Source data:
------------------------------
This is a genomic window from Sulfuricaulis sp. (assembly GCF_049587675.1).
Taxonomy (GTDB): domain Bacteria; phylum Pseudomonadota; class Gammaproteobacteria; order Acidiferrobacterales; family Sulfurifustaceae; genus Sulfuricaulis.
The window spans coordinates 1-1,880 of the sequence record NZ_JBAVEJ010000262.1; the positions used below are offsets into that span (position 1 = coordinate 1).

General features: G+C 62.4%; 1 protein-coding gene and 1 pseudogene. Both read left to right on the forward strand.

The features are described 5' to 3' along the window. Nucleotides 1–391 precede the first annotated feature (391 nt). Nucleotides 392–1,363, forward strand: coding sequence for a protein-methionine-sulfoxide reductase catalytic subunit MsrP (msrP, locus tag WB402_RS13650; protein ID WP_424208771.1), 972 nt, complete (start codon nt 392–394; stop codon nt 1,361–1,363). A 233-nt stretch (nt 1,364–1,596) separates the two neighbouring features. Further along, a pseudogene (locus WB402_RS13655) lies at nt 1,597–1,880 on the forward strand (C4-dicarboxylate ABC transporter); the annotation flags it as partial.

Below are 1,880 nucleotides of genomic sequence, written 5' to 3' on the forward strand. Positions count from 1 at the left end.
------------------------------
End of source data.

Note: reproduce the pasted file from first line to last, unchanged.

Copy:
This is a genomic window from Sulfuricaulis sp. (assembly GCF_049587675.1).
Taxonomy (GTDB): domain Bacteria; phylum Pseudomonadota; class Gammaproteobacteria; order Acidiferrobacterales; family Sulfurifustaceae; genus Sulfuricaulis.
The window spans coordinates 1-1,880 of the sequence record NZ_JBAVEJ010000262.1; the positions used below are offsets into that span (position 1 = coordinate 1).

General features: G+C 62.4%; 1 protein-coding gene and 1 pseudogene. Both read left to right on the forward strand.

The features are described 5' to 3' along the window. Nucleotides 1–391 precede the first annotated feature (391 nt). Nucleotides 392–1,363, forward strand: coding sequence for a protein-methionine-sulfoxide reductase catalytic subunit MsrP (msrP, locus tag WB402_RS13650; protein ID WP_424208771.1), 972 nt, complete (start codon nt 392–394; stop codon nt 1,361–1,363). A 233-nt stretch (nt 1,364–1,596) separates the two neighbouring features. Further along, a pseudogene (locus WB402_RS13655) lies at nt 1,597–1,880 on the forward strand (C4-dicarboxylate ABC transporter); the annotation flags it as partial.

Below are 1,880 nucleotides of genomic sequence, written 5' to 3' on the forward strand. Positions count from 1 at the left end.